Blog: China issues for Volkswagen
Dave Leggett | 28 March 2006
Being first to a market is often a good thing in terms of the opportunities bestowed. You have a monopolistic starting point, which should mean high margins for quite some time. But there’s a danger of complacency. If there’s money to be made, rivals eventually emerge – some of them may actually be agile and able to learn from the pioneer’s mistakes. That sums up Volkswagen’s experience in China
We’ve published an article today written by emerging markets specialist Mark Bursa that makes some interesting points on the mistakes VW has made and how it can learn from them.
Polo bombed in China because it was too expensive, not because it was the wrong product (a little bit worrying that Bernd Pischetsrieder has failed to grasp that). For too long, Volkswagen in China has relied on the mid-sized saloons produced by its Shanghai Volkswagen JV. These fitted the bill in the days when ‘institutional’ customers (comprising the state sector, including state enterprises) were in the majority, along with taxi drivers. But the market has shifted and a new class of urban middle class is emerging, desiring cheap, small cars.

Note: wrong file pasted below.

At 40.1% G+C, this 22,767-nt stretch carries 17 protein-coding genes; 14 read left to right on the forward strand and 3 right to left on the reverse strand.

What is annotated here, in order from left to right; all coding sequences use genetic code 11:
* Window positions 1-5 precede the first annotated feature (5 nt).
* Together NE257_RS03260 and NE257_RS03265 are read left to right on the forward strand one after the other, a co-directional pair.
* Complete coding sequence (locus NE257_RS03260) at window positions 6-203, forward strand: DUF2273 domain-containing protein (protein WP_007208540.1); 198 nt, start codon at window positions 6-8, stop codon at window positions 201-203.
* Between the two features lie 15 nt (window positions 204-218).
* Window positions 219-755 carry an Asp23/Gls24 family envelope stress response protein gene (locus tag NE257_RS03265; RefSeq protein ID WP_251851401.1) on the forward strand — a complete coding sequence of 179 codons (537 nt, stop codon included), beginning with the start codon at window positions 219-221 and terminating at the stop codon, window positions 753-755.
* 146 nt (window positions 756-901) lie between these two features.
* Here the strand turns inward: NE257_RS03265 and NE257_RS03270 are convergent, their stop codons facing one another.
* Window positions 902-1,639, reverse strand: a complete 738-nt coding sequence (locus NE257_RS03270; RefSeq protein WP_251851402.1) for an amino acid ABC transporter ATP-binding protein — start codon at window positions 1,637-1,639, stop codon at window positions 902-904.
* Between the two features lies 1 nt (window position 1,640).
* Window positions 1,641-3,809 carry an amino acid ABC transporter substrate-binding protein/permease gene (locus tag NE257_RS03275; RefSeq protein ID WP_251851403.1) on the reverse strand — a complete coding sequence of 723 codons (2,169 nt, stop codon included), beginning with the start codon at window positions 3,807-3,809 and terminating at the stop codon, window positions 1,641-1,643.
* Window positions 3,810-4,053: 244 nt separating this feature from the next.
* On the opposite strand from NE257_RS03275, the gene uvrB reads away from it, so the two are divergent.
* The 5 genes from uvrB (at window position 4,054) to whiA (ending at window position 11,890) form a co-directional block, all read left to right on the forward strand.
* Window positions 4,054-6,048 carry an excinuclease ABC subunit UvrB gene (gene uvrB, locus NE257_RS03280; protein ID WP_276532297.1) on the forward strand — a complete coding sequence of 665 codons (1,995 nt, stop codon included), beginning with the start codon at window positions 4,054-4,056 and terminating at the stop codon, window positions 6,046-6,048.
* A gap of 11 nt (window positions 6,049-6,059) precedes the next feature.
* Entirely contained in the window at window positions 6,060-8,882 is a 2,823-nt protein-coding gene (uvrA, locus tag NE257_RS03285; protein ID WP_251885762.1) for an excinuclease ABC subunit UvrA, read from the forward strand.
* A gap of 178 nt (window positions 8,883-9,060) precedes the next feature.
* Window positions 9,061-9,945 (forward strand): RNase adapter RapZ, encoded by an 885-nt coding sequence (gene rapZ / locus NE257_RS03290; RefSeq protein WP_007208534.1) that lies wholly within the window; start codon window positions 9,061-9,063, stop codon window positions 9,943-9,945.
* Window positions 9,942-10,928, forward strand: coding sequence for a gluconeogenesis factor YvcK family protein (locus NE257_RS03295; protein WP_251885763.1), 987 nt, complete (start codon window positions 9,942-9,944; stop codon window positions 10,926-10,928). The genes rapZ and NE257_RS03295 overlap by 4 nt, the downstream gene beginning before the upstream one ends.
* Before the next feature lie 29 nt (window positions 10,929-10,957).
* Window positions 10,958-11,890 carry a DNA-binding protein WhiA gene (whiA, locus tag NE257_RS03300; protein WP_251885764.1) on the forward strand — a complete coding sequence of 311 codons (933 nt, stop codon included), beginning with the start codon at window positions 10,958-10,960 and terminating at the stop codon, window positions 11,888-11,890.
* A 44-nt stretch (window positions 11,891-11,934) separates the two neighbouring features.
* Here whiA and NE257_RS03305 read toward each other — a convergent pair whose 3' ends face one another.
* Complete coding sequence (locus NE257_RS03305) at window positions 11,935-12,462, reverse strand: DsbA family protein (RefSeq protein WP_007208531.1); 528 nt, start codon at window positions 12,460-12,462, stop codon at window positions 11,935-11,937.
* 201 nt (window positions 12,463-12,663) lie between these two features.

The success of cheap indigenous models like the Chery QQ (you know, the Daewoo Matiz rip off that sells for two thirds the price of the Chevrolet Spark) illustrates how the market is developing. As Mr Bursa notes, maybe Volkswagen actually has an opportunity in China with its low-cost Fox model, which is currently made in Brazil.
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